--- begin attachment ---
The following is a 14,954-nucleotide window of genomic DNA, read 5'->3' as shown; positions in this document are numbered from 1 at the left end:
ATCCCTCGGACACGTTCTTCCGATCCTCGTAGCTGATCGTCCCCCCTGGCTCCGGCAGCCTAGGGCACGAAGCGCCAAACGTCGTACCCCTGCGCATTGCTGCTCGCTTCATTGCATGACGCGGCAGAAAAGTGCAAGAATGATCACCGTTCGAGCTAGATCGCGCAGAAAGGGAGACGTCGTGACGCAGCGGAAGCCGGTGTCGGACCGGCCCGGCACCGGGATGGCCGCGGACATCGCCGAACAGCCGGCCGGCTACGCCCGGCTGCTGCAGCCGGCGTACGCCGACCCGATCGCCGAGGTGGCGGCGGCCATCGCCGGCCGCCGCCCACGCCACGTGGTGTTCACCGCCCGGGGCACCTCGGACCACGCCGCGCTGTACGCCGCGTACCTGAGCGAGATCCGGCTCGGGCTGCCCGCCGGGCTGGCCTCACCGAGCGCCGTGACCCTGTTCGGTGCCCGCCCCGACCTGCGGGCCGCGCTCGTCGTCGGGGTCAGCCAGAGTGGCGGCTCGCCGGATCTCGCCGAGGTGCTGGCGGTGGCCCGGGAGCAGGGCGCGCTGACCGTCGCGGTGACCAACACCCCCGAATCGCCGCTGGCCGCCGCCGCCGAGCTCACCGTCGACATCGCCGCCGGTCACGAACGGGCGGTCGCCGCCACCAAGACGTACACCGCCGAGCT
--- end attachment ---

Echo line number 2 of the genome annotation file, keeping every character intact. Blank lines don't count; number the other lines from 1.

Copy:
ATCCCTCGGACACGTTCTTCCGATCCTCGTAGCTGATCGTCCCCCCTGGCTCCGGCAGCCTAGGGCACGAAGCGCCAAACGTCGTACCCCTGCGCATTGCTGCTCGCTTCATTGCATGACGCGGCAGAAAAGTGCAAGAATGATCACCGTTCGAGCTAGATCGCGCAGAAAGGGAGACGTCGTGACGCAGCGGAAGCCGGTGTCGGACCGGCCCGGCACCGGGATGGCCGCGGACATCGCCGAACAGCCGGCCGGCTACGCCCGGCTGCTGCAGCCGGCGTACGCCGACCCGATCGCCGAGGTGGCGGCGGCCATCGCCGGCCGCCGCCCACGCCACGTGGTGTTCACCGCCCGGGGCACCTCGGACCACGCCGCGCTGTACGCCGCGTACCTGAGCGAGATCCGGCTCGGGCTGCCCGCCGGGCTGGCCTCACCGAGCGCCGTGACCCTGTTCGGTGCCCGCCCCGACCTGCGGGCCGCGCTCGTCGTCGGGGTCAGCCAGAGTGGCGGCTCGCCGGATCTCGCCGAGGTGCTGGCGGTGGCCCGGGAGCAGGGCGCGCTGACCGTCGCGGTGACCAACACCCCCGAATCGCCGCTGGCCGCCGCCGCCGAGCTCACCGTCGACATCGCCGCCGGTCACGAACGGGCGGTCGCCGCCACCAAGACGTACACCGCCGAGCT